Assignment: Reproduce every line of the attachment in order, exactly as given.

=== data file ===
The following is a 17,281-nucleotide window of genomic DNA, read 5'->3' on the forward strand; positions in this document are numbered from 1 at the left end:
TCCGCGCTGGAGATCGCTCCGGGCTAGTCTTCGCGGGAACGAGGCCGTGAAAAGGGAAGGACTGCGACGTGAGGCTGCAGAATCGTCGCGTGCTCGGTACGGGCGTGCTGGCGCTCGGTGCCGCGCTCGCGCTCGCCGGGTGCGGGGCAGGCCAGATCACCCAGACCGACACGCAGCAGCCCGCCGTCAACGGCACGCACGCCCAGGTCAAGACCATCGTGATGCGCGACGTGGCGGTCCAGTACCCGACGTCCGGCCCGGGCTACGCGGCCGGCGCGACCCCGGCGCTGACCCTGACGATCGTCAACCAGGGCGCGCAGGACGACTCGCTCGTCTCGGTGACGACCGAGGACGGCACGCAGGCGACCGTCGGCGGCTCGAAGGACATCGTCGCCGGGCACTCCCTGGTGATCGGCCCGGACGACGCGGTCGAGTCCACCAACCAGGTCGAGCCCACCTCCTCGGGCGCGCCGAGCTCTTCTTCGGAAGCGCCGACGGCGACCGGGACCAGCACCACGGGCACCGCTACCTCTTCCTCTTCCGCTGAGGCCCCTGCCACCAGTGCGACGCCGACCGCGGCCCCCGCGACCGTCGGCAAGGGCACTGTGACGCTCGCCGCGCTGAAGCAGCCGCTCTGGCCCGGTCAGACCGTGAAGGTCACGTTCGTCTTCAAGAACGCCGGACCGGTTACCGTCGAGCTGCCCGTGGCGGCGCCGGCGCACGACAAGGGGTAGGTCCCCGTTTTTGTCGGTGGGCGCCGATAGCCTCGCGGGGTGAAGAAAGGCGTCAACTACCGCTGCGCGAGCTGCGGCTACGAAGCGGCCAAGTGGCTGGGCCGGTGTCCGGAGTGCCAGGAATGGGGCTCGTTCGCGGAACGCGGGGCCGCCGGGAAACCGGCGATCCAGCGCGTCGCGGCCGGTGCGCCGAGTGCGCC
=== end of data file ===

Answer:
The following is a 17,281-nucleotide window of genomic DNA, read 5'->3' on the forward strand; positions in this document are numbered from 1 at the left end:
TCCGCGCTGGAGATCGCTCCGGGCTAGTCTTCGCGGGAACGAGGCCGTGAAAAGGGAAGGACTGCGACGTGAGGCTGCAGAATCGTCGCGTGCTCGGTACGGGCGTGCTGGCGCTCGGTGCCGCGCTCGCGCTCGCCGGGTGCGGGGCAGGCCAGATCACCCAGACCGACACGCAGCAGCCCGCCGTCAACGGCACGCACGCCCAGGTCAAGACCATCGTGATGCGCGACGTGGCGGTCCAGTACCCGACGTCCGGCCCGGGCTACGCGGCCGGCGCGACCCCGGCGCTGACCCTGACGATCGTCAACCAGGGCGCGCAGGACGACTCGCTCGTCTCGGTGACGACCGAGGACGGCACGCAGGCGACCGTCGGCGGCTCGAAGGACATCGTCGCCGGGCACTCCCTGGTGATCGGCCCGGACGACGCGGTCGAGTCCACCAACCAGGTCGAGCCCACCTCCTCGGGCGCGCCGAGCTCTTCTTCGGAAGCGCCGACGGCGACCGGGACCAGCACCACGGGCACCGCTACCTCTTCCTCTTCCGCTGAGGCCCCTGCCACCAGTGCGACGCCGACCGCGGCCCCCGCGACCGTCGGCAAGGGCACTGTGACGCTCGCCGCGCTGAAGCAGCCGCTCTGGCCCGGTCAGACCGTGAAGGTCACGTTCGTCTTCAAGAACGCCGGACCGGTTACCGTCGAGCTGCCCGTGGCGGCGCCGGCGCACGACAAGGGGTAGGTCCCCGTTTTTGTCGGTGGGCGCCGATAGCCTCGCGGGGTGAAGAAAGGCGTCAACTACCGCTGCGCGAGCTGCGGCTACGAAGCGGCCAAGTGGCTGGGCCGGTGTCCGGAGTGCCAGGAATGGGGCTCGTTCGCGGAACGCGGGGCCGCCGGGAAACCGGCGATCCAGCGCGTCGCGGCCGGTGCGCCGAGTGCGCC